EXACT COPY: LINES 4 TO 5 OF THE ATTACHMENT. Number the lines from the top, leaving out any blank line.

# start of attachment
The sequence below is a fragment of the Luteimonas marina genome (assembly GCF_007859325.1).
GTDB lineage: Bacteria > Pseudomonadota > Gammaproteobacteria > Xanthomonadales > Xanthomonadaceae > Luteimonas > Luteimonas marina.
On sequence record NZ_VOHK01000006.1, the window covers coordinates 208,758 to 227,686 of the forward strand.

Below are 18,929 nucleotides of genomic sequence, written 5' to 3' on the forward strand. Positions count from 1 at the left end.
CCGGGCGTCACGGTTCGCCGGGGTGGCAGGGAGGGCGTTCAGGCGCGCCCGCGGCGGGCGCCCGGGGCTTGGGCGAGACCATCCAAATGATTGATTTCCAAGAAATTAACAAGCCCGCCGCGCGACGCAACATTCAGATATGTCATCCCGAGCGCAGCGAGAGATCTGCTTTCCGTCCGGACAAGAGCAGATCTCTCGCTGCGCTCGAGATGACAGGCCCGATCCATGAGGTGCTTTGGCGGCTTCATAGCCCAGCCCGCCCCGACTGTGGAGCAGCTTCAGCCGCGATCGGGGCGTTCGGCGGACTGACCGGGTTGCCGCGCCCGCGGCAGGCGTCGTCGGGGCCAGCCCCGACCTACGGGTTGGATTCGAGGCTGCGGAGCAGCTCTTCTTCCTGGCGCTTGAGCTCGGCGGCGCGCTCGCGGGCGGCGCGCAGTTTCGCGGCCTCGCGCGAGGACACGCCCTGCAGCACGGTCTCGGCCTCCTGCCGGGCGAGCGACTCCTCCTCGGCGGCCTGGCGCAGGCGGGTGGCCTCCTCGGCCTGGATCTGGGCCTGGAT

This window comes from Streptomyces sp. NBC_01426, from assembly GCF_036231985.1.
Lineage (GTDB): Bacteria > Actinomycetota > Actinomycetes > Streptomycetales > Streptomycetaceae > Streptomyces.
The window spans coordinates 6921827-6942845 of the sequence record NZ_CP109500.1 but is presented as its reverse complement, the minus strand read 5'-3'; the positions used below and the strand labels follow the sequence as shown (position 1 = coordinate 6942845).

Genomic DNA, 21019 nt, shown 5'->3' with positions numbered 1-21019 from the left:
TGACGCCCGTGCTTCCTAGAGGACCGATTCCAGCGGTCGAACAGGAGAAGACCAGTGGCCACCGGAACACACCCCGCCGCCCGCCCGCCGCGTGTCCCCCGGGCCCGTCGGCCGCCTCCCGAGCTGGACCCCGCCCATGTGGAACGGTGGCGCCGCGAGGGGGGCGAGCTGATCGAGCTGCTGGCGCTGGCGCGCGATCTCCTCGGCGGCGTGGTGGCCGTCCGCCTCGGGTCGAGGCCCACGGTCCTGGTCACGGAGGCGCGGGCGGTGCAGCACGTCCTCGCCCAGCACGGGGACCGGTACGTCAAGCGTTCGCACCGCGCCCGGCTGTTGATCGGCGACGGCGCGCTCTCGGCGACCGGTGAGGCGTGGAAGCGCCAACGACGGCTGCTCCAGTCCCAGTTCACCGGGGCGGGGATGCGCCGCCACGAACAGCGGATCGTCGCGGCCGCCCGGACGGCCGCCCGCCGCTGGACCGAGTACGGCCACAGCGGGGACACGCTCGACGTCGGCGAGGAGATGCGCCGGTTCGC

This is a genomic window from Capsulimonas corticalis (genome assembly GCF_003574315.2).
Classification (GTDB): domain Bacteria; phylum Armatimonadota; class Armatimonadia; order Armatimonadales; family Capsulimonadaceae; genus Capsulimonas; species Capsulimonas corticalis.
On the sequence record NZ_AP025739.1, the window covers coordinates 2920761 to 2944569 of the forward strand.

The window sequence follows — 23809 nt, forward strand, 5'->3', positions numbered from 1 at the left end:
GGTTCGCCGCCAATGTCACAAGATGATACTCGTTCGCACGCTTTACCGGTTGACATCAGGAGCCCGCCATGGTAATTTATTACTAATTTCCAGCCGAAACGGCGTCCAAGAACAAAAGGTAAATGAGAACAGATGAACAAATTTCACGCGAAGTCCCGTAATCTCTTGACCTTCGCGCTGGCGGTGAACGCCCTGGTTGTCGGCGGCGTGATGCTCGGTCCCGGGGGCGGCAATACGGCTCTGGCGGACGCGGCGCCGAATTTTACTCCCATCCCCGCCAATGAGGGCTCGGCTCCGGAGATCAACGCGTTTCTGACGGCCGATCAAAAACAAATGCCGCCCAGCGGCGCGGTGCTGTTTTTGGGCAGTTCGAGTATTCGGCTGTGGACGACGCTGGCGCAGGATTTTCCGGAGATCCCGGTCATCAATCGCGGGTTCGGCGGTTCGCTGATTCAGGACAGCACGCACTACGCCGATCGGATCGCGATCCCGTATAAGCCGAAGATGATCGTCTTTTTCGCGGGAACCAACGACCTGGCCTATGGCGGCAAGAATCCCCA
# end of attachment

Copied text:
Below are 18,929 nucleotides of genomic sequence, written 5' to 3' on the forward strand. Positions count from 1 at the left end.
CCGGGCGTCACGGTTCGCCGGGGTGGCAGGGAGGGCGTTCAGGCGCGCCCGCGGCGGGCGCCCGGGGCTTGGGCGAGACCATCCAAATGATTGATTTCCAAGAAATTAACAAGCCCGCCGCGCGACGCAACATTCAGATATGTCATCCCGAGCGCAGCGAGAGATCTGCTTTCCGTCCGGACAAGAGCAGATCTCTCGCTGCGCTCGAGATGACAGGCCCGATCCATGAGGTGCTTTGGCGGCTTCATAGCCCAGCCCGCCCCGACTGTGGAGCAGCTTCAGCCGCGATCGGGGCGTTCGGCGGACTGACCGGGTTGCCGCGCCCGCGGCAGGCGTCGTCGGGGCCAGCCCCGACCTACGGGTTGGATTCGAGGCTGCGGAGCAGCTCTTCTTCCTGGCGCTTGAGCTCGGCGGCGCGCTCGCGGGCGGCGCGCAGTTTCGCGGCCTCGCGCGAGGACACGCCCTGCAGCACGGTCTCGGCCTCCTGCCGGGCGAGCGACTCCTCCTCGGCGGCCTGGCGCAGGCGGGTGGCCTCCTCGGCCTGGATCTGGGCCTGGAT